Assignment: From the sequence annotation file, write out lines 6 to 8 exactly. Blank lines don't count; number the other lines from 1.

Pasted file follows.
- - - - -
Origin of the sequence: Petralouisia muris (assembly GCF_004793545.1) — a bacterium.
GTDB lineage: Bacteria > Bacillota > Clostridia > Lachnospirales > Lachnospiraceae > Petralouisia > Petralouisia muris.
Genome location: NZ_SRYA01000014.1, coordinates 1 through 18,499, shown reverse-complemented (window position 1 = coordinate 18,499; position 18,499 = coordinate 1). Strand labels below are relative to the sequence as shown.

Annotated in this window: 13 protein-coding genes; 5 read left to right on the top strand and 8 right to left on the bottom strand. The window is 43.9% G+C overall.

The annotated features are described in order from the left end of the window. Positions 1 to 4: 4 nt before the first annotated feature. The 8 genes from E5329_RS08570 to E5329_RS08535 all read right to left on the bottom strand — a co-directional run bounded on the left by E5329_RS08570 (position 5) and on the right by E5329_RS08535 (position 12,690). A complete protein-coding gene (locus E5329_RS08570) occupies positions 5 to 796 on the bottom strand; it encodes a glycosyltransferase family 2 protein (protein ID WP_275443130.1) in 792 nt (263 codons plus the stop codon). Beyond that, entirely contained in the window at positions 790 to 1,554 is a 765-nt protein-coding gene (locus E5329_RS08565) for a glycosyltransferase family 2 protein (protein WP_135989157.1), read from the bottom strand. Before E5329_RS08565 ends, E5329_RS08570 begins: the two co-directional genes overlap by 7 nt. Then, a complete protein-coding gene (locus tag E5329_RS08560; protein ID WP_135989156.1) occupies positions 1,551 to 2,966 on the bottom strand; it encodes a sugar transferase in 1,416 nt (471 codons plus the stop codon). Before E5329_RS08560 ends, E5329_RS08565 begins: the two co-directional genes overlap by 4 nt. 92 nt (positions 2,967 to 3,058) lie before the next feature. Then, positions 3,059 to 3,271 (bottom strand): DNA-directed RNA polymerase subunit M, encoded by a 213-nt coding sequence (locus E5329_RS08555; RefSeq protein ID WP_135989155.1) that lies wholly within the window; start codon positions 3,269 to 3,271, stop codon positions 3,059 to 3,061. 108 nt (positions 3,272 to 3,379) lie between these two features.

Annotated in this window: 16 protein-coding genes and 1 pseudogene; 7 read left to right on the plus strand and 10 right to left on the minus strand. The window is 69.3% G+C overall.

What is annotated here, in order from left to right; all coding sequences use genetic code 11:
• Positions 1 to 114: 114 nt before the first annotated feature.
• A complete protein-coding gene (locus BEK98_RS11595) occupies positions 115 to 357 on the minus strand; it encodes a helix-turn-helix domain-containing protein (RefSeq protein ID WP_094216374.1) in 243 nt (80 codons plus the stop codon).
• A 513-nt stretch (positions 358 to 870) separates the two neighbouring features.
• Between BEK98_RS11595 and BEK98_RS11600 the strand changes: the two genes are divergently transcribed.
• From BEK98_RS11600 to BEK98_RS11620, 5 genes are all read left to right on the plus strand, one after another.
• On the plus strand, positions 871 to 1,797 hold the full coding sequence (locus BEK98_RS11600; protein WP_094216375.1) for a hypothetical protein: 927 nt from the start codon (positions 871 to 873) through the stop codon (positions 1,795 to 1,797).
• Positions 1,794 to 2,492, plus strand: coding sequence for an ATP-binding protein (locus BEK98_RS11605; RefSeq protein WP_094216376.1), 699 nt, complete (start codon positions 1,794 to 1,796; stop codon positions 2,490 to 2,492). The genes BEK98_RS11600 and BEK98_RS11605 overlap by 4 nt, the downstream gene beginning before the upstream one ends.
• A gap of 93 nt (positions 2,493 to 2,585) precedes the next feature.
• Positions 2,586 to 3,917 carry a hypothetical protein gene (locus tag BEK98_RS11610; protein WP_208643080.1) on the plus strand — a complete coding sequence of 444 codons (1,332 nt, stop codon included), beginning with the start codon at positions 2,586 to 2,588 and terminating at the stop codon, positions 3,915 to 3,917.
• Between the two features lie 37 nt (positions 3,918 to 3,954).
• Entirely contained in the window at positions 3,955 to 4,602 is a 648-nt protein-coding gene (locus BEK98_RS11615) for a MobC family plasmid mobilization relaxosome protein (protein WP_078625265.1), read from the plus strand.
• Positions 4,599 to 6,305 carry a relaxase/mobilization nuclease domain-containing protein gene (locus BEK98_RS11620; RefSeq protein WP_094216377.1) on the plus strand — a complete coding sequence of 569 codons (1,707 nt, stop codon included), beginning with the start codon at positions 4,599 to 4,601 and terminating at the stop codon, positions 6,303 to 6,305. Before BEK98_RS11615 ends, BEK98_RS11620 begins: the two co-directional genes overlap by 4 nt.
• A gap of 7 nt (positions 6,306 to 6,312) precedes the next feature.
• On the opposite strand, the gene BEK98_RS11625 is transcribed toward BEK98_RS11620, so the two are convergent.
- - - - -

Annotated in this window: 16 protein-coding genes and 1 pseudogene; 7 read left to right on the plus strand and 10 right to left on the minus strand. The window is 69.3% G+C overall.

What is annotated here, in order from left to right; all coding sequences use genetic code 11:
• Positions 1 to 114: 114 nt before the first annotated feature.